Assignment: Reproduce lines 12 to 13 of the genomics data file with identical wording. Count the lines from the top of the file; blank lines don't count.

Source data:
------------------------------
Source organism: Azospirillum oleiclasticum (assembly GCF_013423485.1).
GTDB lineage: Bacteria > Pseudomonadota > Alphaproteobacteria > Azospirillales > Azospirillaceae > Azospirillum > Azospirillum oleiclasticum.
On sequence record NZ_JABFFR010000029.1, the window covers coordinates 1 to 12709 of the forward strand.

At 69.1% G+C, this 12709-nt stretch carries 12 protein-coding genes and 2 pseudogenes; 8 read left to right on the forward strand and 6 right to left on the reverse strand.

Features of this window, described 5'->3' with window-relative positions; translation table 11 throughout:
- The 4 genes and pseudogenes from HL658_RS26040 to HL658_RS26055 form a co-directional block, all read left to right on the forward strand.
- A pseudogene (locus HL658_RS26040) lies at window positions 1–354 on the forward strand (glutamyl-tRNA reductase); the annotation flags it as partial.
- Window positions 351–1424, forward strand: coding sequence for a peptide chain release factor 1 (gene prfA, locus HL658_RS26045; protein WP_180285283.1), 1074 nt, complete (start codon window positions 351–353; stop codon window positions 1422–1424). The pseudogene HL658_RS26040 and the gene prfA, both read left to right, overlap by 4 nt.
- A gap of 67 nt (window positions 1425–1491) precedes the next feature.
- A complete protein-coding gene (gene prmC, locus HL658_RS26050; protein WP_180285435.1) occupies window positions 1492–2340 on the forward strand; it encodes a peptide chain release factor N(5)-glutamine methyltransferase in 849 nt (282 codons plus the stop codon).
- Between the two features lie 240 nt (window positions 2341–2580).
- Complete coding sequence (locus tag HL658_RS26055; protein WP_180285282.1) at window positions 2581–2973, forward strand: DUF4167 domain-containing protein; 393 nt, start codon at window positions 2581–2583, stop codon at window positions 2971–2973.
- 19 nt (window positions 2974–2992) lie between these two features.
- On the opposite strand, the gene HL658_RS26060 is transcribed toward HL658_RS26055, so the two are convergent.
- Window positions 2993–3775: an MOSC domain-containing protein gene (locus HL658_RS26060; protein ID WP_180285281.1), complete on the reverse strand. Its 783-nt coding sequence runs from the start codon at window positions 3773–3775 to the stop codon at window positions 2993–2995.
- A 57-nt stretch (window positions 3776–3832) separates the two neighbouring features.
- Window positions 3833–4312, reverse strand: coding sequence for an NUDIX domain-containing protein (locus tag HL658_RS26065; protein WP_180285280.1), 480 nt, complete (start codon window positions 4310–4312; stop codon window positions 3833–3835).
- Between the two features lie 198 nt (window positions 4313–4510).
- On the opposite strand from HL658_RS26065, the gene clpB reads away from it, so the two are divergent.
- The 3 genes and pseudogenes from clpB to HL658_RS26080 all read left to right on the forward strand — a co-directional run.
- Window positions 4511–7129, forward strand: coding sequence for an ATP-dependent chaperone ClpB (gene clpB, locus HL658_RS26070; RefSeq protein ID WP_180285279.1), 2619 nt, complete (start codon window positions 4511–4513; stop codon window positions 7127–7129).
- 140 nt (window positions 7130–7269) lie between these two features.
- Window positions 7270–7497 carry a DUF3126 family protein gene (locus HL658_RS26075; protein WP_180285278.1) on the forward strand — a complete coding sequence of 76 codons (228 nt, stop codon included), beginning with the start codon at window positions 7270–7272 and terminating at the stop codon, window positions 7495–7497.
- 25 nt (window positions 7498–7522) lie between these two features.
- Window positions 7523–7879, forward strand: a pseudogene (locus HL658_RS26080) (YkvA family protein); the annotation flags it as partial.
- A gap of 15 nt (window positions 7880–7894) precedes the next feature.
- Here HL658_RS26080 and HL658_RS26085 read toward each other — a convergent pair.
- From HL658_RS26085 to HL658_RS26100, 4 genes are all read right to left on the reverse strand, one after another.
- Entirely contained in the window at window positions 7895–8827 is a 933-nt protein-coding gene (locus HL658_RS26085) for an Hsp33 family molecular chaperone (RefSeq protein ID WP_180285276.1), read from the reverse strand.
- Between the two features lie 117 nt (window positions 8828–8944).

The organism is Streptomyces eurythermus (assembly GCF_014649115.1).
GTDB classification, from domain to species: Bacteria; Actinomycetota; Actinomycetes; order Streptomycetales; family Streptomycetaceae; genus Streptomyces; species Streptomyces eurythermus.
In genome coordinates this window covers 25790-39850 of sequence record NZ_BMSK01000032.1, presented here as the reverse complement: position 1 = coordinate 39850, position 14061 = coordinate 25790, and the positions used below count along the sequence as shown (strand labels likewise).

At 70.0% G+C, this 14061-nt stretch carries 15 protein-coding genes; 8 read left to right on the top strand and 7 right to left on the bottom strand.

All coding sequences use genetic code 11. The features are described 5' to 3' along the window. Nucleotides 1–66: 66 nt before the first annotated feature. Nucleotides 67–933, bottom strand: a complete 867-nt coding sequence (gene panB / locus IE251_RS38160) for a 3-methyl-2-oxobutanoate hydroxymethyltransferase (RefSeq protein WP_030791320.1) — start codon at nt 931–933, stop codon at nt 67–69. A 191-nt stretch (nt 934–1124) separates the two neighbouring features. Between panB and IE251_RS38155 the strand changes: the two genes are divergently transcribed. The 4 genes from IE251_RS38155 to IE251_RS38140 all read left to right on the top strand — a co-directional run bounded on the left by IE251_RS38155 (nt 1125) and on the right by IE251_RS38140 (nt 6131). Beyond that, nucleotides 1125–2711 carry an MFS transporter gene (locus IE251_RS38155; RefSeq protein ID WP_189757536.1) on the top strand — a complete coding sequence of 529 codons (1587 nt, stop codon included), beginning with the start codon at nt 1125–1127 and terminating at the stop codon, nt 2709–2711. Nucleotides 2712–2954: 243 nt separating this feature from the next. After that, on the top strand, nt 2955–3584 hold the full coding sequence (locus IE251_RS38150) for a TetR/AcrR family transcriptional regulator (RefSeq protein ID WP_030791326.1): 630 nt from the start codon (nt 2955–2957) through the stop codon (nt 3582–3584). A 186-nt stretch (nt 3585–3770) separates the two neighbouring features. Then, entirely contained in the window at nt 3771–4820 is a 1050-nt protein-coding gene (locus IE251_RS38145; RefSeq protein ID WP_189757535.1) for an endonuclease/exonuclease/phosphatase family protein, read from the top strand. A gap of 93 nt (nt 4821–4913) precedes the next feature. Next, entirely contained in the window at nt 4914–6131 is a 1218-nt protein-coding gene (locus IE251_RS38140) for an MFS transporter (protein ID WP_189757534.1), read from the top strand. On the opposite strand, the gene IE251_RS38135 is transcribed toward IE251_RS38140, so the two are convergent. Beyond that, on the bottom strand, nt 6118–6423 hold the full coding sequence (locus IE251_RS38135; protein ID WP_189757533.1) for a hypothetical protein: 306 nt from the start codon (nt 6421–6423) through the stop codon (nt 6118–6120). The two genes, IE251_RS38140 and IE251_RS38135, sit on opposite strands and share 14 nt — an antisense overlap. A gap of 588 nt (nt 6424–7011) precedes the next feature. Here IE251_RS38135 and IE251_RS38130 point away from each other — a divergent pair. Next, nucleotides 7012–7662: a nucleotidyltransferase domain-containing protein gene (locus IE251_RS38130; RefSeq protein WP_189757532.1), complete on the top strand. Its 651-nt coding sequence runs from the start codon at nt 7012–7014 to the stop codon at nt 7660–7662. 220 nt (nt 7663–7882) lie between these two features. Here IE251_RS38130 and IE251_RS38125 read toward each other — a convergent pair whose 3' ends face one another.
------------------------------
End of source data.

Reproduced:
- Complete coding sequence (locus tag HL658_RS26055; protein WP_180285282.1) at window positions 2581–2973, forward strand: DUF4167 domain-containing protein; 393 nt, start codon at window positions 2581–2583, stop codon at window positions 2971–2973.
- 19 nt (window positions 2974–2992) lie between these two features.